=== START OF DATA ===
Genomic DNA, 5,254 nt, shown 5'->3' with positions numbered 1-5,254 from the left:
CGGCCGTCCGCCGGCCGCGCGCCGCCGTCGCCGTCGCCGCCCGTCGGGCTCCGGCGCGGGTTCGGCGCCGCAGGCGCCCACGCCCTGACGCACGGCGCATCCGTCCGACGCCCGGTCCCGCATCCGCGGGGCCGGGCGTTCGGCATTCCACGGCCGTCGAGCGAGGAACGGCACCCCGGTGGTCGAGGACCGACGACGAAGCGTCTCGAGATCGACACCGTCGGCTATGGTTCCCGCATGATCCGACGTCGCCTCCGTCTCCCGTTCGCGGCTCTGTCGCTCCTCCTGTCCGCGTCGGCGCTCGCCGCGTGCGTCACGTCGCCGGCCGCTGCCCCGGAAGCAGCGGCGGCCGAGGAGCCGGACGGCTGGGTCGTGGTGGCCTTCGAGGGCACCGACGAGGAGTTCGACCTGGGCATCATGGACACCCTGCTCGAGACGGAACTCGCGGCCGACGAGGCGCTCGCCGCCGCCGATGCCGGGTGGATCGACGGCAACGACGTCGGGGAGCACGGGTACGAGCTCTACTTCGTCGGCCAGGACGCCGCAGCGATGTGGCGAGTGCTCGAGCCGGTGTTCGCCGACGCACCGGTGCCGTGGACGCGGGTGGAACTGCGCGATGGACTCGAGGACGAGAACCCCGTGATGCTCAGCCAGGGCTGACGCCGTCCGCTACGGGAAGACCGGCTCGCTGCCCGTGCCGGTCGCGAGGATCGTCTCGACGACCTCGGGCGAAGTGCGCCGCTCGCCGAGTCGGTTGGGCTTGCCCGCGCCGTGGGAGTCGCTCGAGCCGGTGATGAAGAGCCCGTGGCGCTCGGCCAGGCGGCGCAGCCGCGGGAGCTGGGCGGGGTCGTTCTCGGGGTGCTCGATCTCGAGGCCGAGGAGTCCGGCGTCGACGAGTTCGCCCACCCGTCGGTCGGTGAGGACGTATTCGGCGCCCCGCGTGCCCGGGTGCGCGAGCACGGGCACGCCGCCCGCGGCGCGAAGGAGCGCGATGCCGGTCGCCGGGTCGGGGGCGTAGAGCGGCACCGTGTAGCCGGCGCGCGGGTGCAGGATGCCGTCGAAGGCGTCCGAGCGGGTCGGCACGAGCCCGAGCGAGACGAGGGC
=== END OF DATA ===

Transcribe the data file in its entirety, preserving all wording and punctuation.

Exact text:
Genomic DNA, 5,254 nt, shown 5'->3' with positions numbered 1-5,254 from the left:
CGGCCGTCCGCCGGCCGCGCGCCGCCGTCGCCGTCGCCGCCCGTCGGGCTCCGGCGCGGGTTCGGCGCCGCAGGCGCCCACGCCCTGACGCACGGCGCATCCGTCCGACGCCCGGTCCCGCATCCGCGGGGCCGGGCGTTCGGCATTCCACGGCCGTCGAGCGAGGAACGGCACCCCGGTGGTCGAGGACCGACGACGAAGCGTCTCGAGATCGACACCGTCGGCTATGGTTCCCGCATGATCCGACGTCGCCTCCGTCTCCCGTTCGCGGCTCTGTCGCTCCTCCTGTCCGCGTCGGCGCTCGCCGCGTGCGTCACGTCGCCGGCCGCTGCCCCGGAAGCAGCGGCGGCCGAGGAGCCGGACGGCTGGGTCGTGGTGGCCTTCGAGGGCACCGACGAGGAGTTCGACCTGGGCATCATGGACACCCTGCTCGAGACGGAACTCGCGGCCGACGAGGCGCTCGCCGCCGCCGATGCCGGGTGGATCGACGGCAACGACGTCGGGGAGCACGGGTACGAGCTCTACTTCGTCGGCCAGGACGCCGCAGCGATGTGGCGAGTGCTCGAGCCGGTGTTCGCCGACGCACCGGTGCCGTGGACGCGGGTGGAACTGCGCGATGGACTCGAGGACGAGAACCCCGTGATGCTCAGCCAGGGCTGACGCCGTCCGCTACGGGAAGACCGGCTCGCTGCCCGTGCCGGTCGCGAGGATCGTCTCGACGACCTCGGGCGAAGTGCGCCGCTCGCCGAGTCGGTTGGGCTTGCCCGCGCCGTGGGAGTCGCTCGAGCCGGTGATGAAGAGCCCGTGGCGCTCGGCCAGGCGGCGCAGCCGCGGGAGCTGGGCGGGGTCGTTCTCGGGGTGCTCGATCTCGAGGCCGAGGAGTCCGGCGTCGACGAGTTCGCCCACCCGTCGGTCGGTGAGGACGTATTCGGCGCCCCGCGTGCCCGGGTGCGCGAGCACGGGCACGCCGCCCGCGGCGCGAAGGAGCGCGATGCCGGTCGCCGGGTCGGGGGCGTAGAGCGGCACCGTGTAGCCGGCGCGCGGGTGCAGGATGCCGTCGAAGGCGTCCGAGCGGGTCGGCACGAGCCCGAGCGAGACGAGGGC